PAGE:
Wines in this region have been produced since the time of the Romans. Pope John XXII, originated from Cahors, spread Malbec plantations around Avignon in the early 14th century. In the Middle Ages, “black wine” (because of very intense color) from Cahors was popular in England. They say that it was on the table during the wedding of Eleanor of Aquitaine from Bordeaux with the King of England Henry II. It was the latter who opened the doors to the “black wine” in London. But due to the privileges that were given to winemakers and merchants from Bordeaux, first by English, and then by French kings, Cahors remained in the shadow of his older brother – wine from Bordeaux. Nevertheless, the clarets from Bordeaux were very pale, and producers often tinted them with wine from the interior of the country, including wine from Cahors.
Cahors in Russian Empire
French Cahors became part of the diet of sailors from different countries. So he came to the Russian Empire. Here they began to use it as wine for a church mess. And Cahors gradually becomes that cloyingly sweet and strong wine. One can hear the version that for the first time Cahors was brought by Peter I to the Russian Empire at the beginning of the 18th century. The emperor personally instructed the Synod to recognize Cahors as wine for church needs. Why did the wine become sweet? The fact is that before this, the clergy used Greek wines. They were sweet. Why? Because alcohol and sugar are excellent preservatives. In those days, without modern preservatives, fining elements and special equipment for transportation and storage, wine was quickly spoiled. A bit of sugar and alcohol and voila! Wine can even survive until Easter! Parishioners are already accustomed to the sweet taste of Greek wines. And they began to sweeten Cahors as well.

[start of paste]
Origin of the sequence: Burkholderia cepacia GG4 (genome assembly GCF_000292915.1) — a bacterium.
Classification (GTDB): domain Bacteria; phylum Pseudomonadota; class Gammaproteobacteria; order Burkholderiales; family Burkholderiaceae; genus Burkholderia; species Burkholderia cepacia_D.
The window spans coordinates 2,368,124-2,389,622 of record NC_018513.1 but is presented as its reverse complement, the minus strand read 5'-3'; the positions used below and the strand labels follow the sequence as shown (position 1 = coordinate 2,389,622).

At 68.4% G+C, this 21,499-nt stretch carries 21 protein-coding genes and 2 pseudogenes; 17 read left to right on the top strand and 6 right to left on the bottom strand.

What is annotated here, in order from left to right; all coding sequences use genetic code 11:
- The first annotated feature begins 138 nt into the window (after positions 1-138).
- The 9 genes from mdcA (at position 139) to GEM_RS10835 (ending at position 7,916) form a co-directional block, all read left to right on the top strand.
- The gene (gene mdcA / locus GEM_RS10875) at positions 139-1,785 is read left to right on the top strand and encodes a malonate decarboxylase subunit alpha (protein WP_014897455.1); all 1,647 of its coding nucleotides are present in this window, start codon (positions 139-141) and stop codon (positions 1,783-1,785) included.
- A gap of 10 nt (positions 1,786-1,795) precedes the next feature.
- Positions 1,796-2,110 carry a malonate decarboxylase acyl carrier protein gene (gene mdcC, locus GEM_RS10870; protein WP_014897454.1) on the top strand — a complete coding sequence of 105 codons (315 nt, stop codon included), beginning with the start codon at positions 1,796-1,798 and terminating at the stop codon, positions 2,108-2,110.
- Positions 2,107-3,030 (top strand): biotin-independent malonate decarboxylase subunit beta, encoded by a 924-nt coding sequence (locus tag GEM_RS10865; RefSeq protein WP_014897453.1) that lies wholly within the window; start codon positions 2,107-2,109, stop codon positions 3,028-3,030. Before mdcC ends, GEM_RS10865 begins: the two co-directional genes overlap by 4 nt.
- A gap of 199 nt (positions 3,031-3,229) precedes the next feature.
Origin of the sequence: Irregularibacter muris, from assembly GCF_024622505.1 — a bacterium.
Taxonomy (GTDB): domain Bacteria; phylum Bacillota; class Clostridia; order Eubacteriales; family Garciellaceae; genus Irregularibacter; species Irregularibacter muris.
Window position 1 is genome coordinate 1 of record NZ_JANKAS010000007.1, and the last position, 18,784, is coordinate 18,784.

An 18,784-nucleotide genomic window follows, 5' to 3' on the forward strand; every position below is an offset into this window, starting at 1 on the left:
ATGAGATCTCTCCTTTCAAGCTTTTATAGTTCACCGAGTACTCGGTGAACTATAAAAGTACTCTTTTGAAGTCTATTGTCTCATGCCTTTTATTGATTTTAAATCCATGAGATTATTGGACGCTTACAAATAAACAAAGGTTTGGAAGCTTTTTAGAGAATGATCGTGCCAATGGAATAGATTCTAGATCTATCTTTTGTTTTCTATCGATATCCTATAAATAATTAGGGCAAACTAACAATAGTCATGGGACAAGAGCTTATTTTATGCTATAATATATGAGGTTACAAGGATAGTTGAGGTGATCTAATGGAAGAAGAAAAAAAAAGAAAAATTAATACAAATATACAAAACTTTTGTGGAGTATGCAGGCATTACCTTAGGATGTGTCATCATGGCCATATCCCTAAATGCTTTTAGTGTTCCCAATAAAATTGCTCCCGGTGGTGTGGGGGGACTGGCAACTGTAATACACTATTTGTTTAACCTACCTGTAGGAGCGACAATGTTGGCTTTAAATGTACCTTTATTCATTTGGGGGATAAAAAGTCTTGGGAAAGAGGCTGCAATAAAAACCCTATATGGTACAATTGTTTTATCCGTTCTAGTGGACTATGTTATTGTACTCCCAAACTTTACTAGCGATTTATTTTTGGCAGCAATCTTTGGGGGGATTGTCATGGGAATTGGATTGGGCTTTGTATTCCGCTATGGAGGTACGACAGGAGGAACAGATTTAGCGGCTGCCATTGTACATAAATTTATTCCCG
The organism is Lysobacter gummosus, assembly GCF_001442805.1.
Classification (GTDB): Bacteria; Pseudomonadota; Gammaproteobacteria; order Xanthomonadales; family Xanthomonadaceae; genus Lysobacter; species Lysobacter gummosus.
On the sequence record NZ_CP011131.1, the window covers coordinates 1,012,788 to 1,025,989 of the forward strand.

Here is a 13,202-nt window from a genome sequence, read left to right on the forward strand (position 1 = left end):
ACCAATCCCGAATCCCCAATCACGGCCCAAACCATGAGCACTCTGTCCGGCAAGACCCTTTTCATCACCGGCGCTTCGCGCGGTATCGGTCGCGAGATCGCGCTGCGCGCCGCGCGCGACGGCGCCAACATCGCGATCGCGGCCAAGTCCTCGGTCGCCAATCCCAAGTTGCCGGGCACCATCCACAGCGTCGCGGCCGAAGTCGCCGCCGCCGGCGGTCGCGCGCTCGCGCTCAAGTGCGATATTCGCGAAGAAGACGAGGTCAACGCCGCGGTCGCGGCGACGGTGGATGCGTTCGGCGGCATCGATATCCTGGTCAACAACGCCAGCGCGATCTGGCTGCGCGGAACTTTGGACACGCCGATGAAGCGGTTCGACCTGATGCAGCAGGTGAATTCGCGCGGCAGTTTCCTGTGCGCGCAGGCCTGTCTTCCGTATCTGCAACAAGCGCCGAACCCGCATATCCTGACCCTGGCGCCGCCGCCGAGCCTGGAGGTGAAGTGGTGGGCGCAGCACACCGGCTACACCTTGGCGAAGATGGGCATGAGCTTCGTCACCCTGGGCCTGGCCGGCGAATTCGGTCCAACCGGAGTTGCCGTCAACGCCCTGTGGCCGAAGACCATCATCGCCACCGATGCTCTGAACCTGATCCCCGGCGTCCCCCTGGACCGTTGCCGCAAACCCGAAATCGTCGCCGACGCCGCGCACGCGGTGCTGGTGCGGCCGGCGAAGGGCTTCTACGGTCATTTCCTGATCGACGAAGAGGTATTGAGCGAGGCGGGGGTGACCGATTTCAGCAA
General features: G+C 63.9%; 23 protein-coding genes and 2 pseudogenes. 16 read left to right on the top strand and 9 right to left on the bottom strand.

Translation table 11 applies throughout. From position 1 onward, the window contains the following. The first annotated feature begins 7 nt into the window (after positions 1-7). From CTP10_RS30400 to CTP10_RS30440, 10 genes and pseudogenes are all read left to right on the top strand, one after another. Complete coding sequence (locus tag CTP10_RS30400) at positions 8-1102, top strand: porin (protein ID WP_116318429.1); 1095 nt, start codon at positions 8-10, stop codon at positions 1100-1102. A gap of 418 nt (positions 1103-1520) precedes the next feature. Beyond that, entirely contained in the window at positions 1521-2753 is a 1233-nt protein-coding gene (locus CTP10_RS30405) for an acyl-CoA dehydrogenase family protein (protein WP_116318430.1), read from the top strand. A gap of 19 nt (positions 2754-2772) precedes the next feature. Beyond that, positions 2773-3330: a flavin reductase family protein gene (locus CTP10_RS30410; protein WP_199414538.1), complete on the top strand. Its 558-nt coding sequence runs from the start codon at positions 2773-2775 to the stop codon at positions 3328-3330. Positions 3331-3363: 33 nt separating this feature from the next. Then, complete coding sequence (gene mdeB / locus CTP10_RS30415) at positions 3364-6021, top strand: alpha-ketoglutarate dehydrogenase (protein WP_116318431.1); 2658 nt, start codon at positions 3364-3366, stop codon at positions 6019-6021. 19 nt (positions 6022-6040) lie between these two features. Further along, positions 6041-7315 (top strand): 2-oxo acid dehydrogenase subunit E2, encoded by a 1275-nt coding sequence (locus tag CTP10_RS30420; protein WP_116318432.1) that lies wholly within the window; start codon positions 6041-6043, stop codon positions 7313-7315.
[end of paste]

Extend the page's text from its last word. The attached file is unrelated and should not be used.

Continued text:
In the 19th century, the Russian Empire began to make its own “Cahors”. It was made in Moldova and Crimea. In Soviet times, the supply of wine for sacred rites was not taken into account. But they still continued to produce “Cahors”. During the Second World War, this alcoholic drink was even included in the norm, which was issued to recovering soldiers of the Red Army in hospitals.
If you have the opportunity to try Cahors wine, then I beg you, do not miss it. It is an amazing wine! Bright aroma with an abundance of forest dark berries and spices. A bit of underwood, cigars, coffee. Malbec gives the wine the aroma and taste of almonds and prunes. Powerful taste! This is a full-bodied wine with tannins and good acidity.
If you cannot find French Cahors, then celebrate at least today’s International Malbec Day with Argentinean Malbec. The French Malbec will have more structure, acidity, more complex flavor. In Argentina Malbec is grown in a sunnier and drier climate. Therefore, the wine here is more mature and with a more pronounced fruity aroma. Tannins can be a little softer and the alcohol higher. Choose your favorite Malbec style. Try Cahors, the Argentinean Malbec from Mendoza, and Malbec from other regions of the world.
The best combination of Malbec with food is considered – aged Cahors and truffles. The wines from Malbec are excellent with red meat!